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RIVER LIFE

River Sites as Sites of Conscience: the Past Strengthens the Future

At this point in history, the early 21st century, most folks generally understand that our history hasn’t always been a uniform, steady story of progress whereby enlightened and sensitive people make unerring choices as society moves toward an ever-brighter future for everyone. (In case you think I’m being my usual semi-snarky self, let me just say that this was the dominant narrative in K-12 history classes for a very long time.)

We know, of course, that history is fraught with stories of mistakes, violence, well-meaning (and not so well-meaning) efforts that reaped unintended consequences.  Telling those stories in public places, whether through memorials, or through interpretive programs at historic sites, parks, and open spaces, is part of how our rich and complex legacy is conveyed to people today.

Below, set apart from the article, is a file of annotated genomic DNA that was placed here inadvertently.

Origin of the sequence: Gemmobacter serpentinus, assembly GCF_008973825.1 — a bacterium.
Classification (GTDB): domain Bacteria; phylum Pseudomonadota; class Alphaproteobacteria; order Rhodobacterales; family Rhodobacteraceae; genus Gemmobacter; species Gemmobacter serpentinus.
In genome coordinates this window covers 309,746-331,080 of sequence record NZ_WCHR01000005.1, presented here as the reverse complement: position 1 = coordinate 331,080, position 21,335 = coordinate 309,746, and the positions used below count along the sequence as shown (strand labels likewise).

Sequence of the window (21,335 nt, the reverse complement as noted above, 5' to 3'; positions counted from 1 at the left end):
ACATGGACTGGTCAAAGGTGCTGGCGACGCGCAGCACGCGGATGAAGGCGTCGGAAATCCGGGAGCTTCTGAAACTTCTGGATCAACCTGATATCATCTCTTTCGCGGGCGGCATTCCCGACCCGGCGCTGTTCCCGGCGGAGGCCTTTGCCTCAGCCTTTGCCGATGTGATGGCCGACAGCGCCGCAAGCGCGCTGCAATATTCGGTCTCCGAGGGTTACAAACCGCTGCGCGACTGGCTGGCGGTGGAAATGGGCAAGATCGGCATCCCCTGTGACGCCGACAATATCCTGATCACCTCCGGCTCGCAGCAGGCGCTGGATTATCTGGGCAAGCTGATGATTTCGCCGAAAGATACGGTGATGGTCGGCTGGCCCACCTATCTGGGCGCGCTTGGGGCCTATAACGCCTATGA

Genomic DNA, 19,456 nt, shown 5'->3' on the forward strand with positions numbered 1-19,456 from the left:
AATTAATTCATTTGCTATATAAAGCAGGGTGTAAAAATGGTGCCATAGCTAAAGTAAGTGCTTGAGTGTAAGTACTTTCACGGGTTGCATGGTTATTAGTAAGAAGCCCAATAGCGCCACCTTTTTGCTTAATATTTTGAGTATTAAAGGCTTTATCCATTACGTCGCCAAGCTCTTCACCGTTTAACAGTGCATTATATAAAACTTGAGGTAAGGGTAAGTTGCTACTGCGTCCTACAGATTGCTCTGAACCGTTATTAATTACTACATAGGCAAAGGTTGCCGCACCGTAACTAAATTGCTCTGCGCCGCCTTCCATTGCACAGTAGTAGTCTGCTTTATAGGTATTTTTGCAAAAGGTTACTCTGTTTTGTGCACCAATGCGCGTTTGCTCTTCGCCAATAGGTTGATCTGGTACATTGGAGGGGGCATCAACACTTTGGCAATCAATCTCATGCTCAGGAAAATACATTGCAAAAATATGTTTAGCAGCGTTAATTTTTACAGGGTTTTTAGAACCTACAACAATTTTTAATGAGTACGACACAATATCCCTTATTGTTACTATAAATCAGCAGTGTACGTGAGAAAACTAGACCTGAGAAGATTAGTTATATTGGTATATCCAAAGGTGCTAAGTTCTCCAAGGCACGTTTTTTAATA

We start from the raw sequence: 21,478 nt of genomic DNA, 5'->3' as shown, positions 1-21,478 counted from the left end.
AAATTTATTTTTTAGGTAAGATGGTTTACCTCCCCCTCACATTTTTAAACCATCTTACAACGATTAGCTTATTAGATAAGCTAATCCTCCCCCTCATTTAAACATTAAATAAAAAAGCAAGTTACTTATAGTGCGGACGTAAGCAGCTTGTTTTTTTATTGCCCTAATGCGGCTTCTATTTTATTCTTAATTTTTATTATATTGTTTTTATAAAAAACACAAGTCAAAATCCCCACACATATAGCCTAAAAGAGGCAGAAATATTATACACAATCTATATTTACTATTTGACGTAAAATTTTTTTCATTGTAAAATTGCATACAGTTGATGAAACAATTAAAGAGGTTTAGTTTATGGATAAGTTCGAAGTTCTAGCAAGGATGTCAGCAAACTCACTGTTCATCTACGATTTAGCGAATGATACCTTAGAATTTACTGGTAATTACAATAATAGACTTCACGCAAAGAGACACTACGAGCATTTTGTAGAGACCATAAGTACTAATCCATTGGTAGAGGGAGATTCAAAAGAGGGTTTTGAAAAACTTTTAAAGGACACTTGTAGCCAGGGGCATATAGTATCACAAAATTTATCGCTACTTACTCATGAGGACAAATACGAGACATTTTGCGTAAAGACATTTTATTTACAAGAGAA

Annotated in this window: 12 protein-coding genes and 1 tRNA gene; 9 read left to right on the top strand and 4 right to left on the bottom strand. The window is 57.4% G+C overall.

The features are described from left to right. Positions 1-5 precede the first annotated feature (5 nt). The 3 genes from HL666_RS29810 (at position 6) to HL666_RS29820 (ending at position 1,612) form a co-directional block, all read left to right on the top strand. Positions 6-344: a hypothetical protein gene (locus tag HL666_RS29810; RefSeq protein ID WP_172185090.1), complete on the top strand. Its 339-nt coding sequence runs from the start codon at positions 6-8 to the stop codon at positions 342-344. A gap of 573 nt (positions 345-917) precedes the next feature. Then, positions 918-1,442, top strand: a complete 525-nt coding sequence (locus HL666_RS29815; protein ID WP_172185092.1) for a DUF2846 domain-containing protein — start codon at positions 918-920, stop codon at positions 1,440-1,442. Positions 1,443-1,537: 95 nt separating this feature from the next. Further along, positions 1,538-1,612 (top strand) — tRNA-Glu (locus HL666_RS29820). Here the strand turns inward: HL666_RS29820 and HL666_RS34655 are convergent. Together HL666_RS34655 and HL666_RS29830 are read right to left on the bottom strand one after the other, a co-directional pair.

Shockoe Bottom is a site in the City of Richmond VA that is deeply associated with slave trading in the city’s past.  Currently, the city and others plan to redevelop the site, further erasing the opportunity to convey this painful part of the city’s past.  A coalition of local and national advocates is rallying for a different future, one that incorporates the site’s past into its present, and retains the site’s capacity to act as a “site of conscience.”

What has this got to do with our work, you may ask?  Rivers were historically the key routes of transportation, commerce, and exchange between communities, regions, and nations.  River sites such as Fort Snelling and the sites of many indigenous settlements, now all but erased in the dominant society’s memory are strong candidates to become “safe places to tell challenging stories” as a recent National Park Service report said.

A richer, more nuanced understanding of our river’s past is necessary for us to engage a broader and deeper set of possibilities for its future.

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One Comment

  1. alliesmsJanuary 26, 2015 at 10:02 am

    YES! YES! YES! And with careful consideration of who tells the challenging stories.

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